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Klassiek - Verschenen op 16 augustus 2019 | Alpha

Hi-Res Booklet Onderscheidingen 4F de Télérama
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Klassiek - Verschenen op 28 april 2010 | Ambronay Éditions

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Klassiek - Verschenen op 25 maart 2010 | Ambronay Éditions

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Klassiek - Verschenen op 24 juni 2003 | Ricercar

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Klassiek - Verschenen op 1 januari 2008 | Ricercar

Booklet
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Klassiek - Verschenen op 18 augustus 2017 | Phaia Music

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Klassiek - Verschenen op 30 september 2016 | Phaia Music

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Klassiek - Verschenen op 1 januari 2005 | Ricercar

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Klassiek - Verschenen op 13 januari 2015 | Ricercar

Hi-Res Booklet
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Klassiek - Verschenen op 16 augustus 2019 | Alpha Classics

Hi-Res Booklet
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Klassiek - Verschenen op 25 september 2008 | Ricercar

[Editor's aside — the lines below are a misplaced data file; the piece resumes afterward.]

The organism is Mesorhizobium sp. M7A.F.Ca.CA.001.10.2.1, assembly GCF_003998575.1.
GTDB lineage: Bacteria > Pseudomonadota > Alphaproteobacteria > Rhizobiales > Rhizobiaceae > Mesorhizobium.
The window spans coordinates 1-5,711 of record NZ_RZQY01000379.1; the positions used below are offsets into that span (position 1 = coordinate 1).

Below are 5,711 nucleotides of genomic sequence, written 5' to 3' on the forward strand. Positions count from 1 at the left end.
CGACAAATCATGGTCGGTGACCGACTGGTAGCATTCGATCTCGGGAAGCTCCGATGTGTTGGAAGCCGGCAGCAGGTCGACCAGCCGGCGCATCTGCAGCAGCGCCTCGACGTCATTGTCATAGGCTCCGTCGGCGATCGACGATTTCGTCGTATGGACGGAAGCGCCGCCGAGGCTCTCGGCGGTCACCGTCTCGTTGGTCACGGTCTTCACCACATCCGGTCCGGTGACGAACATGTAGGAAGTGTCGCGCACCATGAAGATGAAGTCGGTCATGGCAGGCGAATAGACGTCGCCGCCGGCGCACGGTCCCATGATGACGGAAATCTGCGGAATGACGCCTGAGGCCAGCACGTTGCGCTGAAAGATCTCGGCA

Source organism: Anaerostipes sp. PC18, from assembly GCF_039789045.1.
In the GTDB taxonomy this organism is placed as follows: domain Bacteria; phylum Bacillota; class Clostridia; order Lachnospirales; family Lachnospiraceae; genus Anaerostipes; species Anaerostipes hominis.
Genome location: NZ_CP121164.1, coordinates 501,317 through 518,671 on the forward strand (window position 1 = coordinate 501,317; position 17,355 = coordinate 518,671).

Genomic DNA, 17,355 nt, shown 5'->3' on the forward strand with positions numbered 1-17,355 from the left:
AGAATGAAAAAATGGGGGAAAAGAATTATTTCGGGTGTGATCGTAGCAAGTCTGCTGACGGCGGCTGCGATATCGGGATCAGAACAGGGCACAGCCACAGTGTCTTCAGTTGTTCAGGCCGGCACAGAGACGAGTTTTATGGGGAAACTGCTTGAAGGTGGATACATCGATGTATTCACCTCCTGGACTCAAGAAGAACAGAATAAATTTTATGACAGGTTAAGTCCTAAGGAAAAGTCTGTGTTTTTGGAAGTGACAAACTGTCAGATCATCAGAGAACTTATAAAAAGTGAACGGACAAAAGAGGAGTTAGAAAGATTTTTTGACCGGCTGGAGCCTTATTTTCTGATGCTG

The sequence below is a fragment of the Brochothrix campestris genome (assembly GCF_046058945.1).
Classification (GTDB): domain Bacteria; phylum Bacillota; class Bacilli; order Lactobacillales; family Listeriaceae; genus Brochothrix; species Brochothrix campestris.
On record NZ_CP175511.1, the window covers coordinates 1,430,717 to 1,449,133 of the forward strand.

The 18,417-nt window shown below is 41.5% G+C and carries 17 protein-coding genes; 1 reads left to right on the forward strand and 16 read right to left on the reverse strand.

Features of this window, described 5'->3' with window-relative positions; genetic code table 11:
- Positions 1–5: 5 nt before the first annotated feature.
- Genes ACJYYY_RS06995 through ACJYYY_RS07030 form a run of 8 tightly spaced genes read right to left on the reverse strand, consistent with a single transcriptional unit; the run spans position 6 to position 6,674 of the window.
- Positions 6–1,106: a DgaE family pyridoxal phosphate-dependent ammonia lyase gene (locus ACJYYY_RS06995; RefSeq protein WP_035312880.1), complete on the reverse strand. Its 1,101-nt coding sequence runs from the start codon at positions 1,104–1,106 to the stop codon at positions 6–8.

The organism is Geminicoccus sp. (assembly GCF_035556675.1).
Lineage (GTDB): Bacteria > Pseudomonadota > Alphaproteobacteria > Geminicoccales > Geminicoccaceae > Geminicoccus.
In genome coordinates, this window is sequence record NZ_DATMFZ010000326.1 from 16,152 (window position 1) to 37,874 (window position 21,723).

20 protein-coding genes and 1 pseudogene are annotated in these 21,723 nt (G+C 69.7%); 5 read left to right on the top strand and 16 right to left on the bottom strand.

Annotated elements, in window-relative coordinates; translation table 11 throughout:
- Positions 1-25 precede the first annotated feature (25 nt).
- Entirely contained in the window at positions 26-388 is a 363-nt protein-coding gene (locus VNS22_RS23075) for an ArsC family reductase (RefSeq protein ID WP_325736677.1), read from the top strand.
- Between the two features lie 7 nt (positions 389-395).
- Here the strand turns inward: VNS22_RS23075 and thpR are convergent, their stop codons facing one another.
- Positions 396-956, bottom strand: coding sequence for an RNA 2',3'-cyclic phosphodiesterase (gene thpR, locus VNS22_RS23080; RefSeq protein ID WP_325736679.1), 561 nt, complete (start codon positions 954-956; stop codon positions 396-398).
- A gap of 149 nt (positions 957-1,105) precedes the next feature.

The recordings of the Chamber Choir of Namur and the instrumental ensemble La Fenice, under leader Jean Tubéry, may not be riding high on the classical sales charts, but they are most enthusiastically recommended. This series, from Belgium's Ricercar label, spares no expense in the graphics or the engineering, and what you get for the money are superior recordings of the hard-to-handle early polychoral style. This repertory is known to general listeners mostly through the music of Andrea and Giovanni Gabrieli and their German stylistic descendants, but their ideas combined with existing styles in many different ways as they spread across Europe over a period of several decades. This recording and others by this group give listeners an idea of the music that arose when Renaissance courts wanted to pull out all the stops. This double-CD set features music by Netherlandish composers active on the Iberian peninsula, a generation apart in time. No event called for more stop-pulling than a royal wedding, and Philippe Rogier, who became music master of Philip II of Spain in 1588, composed the six-part Missa Domine Dominus Noster for the marriage of Philip's daughter to Charles Emmanuel, Duke of Savoy, three years before that. Perhaps the music got him the job. Both masses in this package feature reconstructions of an actual celebration of the mass from the time, with the Ordinary sections interspersed with psalms, motets, instrumental substitions for parts of the mass, and plainchant. What's particularly interesting about this work is that Rogier composed much of this linking material, as well; the music hangs on contrasts between the full polychoral style and more conservative polyphonic idioms from the North. The contrasts are even more striking in the Missae bonae voluntatis by Portuguese composer Mateo Romero, whose birth name, in Liège, was Matthieu Romarin. Many of his works were destroyed in a fire and subsequent earthquake in the eighteenth century, and not enough survived to permit a reconstruction similar to what has been accomplished with the Rogier work. However, the mass is interesting enough in itself. This work, too, is for three "choirs," but one of them consists merely of a solo voice, with continuo, adding a complexity of antiphonal effects. All of the action is backed by La Fenice, a group of brass-and-continuo players led by Tubéry, himself a player of Baroque cornets and trombones, and the balance with the medium-sized choral forces is carefully sculpted. The two recordings were made six years apart, in different churches, and the later one (of the Romero work) is a bit clearer. This seems to be a budget release, with notes simply stacked one on the other. It made a great deal of sense, however, to put these works together, and this set would make a great starting point for anyone who has ever noticed these remarkable recordings and been tempted by them. © TiVo